The National Police Board says it has found no evidence of prohibited ethnic profiling in immigration monitoring conducted by police. The board launched the probe following an article on the subject by the investigative journalism site Long Play earlier in the summer.
According to the National Police Board, the probe found no evidence of prohibited ethnic profiling by police.
"During the investigation we foudn four cases in which civil servants engaged in prohibited ethnic profiling, but on the basis of the probe there was nothing in the officials' actions to censure," the board said in a statement Tuesday.
Discriminatory ethnic profiling is prohibited and refers to situations in which as a result of police action, an individual is subjected to police scrutiny entirely on the basis of his or her appearance.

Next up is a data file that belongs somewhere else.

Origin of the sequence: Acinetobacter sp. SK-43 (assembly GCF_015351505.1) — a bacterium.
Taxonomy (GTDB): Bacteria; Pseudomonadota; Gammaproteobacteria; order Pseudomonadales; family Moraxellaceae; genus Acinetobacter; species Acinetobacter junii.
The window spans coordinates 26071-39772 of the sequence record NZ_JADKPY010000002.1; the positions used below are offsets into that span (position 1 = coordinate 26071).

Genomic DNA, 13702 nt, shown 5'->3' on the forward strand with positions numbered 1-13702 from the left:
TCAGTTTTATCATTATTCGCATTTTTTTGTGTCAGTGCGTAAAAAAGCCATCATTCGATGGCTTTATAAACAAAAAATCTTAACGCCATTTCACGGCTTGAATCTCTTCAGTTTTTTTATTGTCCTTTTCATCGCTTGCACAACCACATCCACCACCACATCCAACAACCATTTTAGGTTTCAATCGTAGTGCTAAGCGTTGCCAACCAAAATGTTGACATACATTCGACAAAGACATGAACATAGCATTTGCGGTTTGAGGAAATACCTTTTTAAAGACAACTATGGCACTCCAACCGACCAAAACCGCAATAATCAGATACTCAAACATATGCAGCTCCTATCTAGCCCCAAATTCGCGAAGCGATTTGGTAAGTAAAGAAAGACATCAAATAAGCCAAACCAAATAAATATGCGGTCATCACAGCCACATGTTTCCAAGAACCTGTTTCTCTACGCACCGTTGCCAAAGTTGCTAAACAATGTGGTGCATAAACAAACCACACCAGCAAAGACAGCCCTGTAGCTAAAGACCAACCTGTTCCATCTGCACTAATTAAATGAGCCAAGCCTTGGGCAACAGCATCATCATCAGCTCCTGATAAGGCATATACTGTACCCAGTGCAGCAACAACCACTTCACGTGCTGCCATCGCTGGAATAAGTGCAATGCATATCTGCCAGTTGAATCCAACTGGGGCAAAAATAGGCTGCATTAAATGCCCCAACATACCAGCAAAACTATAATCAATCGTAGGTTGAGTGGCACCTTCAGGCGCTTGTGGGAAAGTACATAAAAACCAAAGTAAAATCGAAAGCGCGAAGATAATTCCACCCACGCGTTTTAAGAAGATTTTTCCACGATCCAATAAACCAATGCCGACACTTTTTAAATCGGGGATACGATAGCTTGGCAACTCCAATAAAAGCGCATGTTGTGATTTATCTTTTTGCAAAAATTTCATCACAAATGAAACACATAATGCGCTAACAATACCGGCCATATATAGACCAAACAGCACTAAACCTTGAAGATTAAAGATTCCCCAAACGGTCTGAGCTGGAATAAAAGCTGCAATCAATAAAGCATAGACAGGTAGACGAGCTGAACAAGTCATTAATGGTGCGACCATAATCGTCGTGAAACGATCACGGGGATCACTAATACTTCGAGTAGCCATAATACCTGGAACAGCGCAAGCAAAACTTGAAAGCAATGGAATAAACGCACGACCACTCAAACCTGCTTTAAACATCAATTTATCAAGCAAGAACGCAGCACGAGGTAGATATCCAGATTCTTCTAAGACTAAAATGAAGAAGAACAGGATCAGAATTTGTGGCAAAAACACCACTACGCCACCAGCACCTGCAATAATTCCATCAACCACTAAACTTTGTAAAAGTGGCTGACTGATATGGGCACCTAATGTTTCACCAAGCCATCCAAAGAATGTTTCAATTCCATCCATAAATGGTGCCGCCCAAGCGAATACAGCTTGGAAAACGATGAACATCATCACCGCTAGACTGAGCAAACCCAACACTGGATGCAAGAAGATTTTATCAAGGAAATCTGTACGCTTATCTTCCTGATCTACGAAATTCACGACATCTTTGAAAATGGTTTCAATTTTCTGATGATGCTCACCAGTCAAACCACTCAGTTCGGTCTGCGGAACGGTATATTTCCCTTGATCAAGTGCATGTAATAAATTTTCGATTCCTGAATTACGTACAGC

Possible to lodge complaints
The board said that while ethnic profiling can be unlawful, it is sometimes permitted.
"Ethnic profiling is permitted in cases where for justified reasons, there is a need to reach an individual and things like distinguishing features about that person are provided based on appearance," the board explained in the statement.
The report produced by the police board found that for the most part, training on the subject among law enforcement officers has been comprehensive.
"It is possible to file a complaint about police activity, if people feel that they have been targeted by unlawful ethnic profiling," added police chief inspector Pekka-Matias Väisänen.